Though Netflix's (NFLX - Get Report) stock is taking a post-earnings breather following its recent run-up, the streaming giant's subscriber growth trends still look pretty solid.

After the bell on Thursday, Netflix reported Q4 revenue of $4.19 billion (up 27% annually) and GAAP EPS of $0.30. Revenue slightly missed a $4.21 billion consensus, while EPS topped a $0.24 consensus.

Reed Hastings' company added 11.36 million streaming subscribers in Q4, handily topping October guidance for 9.4 million streaming net adds. Paid net adds totaled 8.84 million, beating guidance of 7.6 million.

And for Q1, Netflix forecast it would see 8.9 million paid net adds (it's no longer providing guidance for free trial net adds). That's above a pre-earnings analyst consensus of 8.2 million.

This article has been updated to discuss remarks made during Netflix's earnings call.

Nonetheless, Netflix shares fell about 4% after-hours on Thursday and were down about 2.6% to $343.90 in pre-market trading on Friday. After getting clobbered during the market's December selloff, Netflix had risen over 50% from its late-December lows heading into earnings

Here are eight notable takeaways from Netflix's report and call:

1. International Momentum Remains Very Strong

Netflix added 9.27 million international subs (7.31 million paid accounts, 1.96 million free trial accounts) in Q4, easily beating guidance of 7.6 million. The company now has nearly 89 million international subs overall.

In Q1, Netflix expects to add another 7.3 million international paid net adds, which is above an analyst consensus of 6.37 million.

2. U.S. Subscriber Trends Are Decent, Particularly Given the Price Hike

Netflix added 2.09 million U.S. streaming subs (1.53 million paid accounts, 560,000 free trial accounts) in Q4, which is above guidance of 1.8 million. That brings Netflix's subscription count in the U.S., which is believed to have around 127 million households overall, to nearly 61 million.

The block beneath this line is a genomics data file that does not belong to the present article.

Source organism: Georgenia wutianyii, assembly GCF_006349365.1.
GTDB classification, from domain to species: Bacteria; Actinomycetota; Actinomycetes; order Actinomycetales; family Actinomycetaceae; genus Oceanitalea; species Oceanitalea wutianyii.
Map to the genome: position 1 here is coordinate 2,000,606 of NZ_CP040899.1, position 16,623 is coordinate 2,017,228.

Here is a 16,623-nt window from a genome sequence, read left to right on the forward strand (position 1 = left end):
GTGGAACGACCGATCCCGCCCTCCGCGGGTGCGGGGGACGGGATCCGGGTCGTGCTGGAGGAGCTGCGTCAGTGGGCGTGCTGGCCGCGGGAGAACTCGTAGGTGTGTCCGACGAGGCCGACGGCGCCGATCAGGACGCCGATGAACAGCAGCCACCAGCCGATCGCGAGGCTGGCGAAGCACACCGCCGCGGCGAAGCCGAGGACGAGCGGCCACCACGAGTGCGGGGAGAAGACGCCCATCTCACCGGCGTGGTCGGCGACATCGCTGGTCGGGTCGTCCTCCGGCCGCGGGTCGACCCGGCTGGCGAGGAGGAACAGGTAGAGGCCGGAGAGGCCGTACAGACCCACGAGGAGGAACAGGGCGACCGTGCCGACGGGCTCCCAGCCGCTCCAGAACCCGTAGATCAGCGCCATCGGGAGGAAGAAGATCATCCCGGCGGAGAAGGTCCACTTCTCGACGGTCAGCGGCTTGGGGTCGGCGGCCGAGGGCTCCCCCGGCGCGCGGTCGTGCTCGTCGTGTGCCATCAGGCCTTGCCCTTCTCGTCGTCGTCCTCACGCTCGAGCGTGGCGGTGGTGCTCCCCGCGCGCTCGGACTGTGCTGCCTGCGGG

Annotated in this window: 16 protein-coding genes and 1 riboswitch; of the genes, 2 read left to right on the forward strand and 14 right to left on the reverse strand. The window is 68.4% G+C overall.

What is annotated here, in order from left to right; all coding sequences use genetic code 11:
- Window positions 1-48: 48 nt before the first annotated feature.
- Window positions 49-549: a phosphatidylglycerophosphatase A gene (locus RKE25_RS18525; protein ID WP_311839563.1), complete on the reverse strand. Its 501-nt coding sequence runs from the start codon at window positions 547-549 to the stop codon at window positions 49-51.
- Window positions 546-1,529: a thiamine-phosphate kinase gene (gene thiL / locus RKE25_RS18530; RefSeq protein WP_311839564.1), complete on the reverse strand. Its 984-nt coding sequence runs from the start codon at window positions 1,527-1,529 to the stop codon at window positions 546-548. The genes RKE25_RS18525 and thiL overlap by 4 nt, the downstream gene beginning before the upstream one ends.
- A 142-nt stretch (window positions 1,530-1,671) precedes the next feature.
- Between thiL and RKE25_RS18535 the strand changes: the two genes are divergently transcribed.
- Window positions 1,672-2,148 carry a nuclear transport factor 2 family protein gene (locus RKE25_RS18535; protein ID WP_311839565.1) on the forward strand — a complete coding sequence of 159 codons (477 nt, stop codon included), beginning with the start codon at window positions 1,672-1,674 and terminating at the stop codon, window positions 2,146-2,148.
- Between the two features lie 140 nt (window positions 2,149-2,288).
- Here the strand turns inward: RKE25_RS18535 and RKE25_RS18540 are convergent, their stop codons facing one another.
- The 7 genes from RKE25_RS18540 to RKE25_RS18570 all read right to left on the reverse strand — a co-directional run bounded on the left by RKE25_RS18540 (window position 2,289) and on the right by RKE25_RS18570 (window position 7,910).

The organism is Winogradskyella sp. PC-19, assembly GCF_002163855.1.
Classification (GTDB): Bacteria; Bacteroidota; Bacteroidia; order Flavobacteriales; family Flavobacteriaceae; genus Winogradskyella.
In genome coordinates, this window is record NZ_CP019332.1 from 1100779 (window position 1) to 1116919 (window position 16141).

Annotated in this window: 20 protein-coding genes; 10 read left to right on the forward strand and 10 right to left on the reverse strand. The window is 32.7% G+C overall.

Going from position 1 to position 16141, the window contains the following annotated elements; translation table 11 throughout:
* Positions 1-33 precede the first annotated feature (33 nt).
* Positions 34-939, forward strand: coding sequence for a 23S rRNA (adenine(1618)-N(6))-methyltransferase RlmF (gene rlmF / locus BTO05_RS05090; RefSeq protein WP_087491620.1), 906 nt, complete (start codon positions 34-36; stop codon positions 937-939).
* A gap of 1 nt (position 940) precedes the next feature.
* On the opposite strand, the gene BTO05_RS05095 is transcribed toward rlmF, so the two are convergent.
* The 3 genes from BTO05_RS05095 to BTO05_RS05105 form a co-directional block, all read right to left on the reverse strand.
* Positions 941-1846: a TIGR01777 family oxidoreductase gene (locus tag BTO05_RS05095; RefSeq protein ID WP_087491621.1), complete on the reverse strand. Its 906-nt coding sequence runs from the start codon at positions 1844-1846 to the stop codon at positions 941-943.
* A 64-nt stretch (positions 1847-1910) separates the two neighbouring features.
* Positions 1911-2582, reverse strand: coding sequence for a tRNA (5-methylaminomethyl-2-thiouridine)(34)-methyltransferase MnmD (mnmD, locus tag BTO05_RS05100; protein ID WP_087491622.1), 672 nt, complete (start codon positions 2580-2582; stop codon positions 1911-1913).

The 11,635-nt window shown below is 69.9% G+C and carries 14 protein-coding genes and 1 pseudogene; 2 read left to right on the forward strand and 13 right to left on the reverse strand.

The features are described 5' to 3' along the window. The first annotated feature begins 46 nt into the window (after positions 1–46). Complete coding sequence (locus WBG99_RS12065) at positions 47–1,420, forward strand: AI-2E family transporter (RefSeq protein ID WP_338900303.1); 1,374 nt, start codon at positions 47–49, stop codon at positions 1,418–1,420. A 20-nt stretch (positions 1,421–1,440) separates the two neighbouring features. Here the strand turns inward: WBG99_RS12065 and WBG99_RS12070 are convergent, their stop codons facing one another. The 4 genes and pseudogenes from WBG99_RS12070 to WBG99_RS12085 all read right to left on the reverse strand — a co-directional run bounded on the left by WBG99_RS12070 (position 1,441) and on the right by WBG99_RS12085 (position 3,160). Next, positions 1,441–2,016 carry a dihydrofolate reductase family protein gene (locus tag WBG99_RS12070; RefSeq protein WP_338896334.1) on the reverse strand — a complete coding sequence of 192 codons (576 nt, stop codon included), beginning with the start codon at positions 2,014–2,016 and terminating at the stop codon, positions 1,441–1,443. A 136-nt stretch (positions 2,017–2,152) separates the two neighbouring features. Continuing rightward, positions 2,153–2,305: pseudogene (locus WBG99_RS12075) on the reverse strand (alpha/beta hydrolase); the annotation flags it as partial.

In Q1, Netflix expects to add 1.6 million paid U.S. accounts, which is a little below a consensus of 1.86 million but respectable given that many analyst estimates haven't been updated since Netflix announced  a price hike this week. On the call, investor relations chief Spencer Wang insisted Netflix's Q1 U.S. subscriber guidance is meant to be neither aggressive nor conservative.

3. Free Cash Flow Guidance Is Unchanged for Now

Netflix had free cash flow (FCF) of negative $3 billion in 2018. That figure fits with the outlook it gave in October.

The company also reiterates (in spite of the price hike) that it expects 2019 FCF to be similar to 2018 levels, before improving in the following years.

4. A Strong Dollar Is Weighing on ASPs and Revenue

After having risen 8% annually in Q3, Netflix's subscription average selling price (ASP) rose just 3% in Q4. Slower ASP growth, caused in part by the impact of a strong dollar on international ASPs, weighed on Q3 revenue. And with Netflix forecasting Q1 revenue of $4.49 billion (up 21% annually and below a $4.6 billion consensus) in spite of strong subscriber growth, forex appears set to take a toll this quarter as well.

At the same time, it's worth noting that Netflix's forex-neutral international ASP growth slowed to 6% from Q3's 11%. Naturally, Netflix expects its recent U.S. price hike to boost its ASP. The company also forecasts revenue growth will improve over the course of 2019.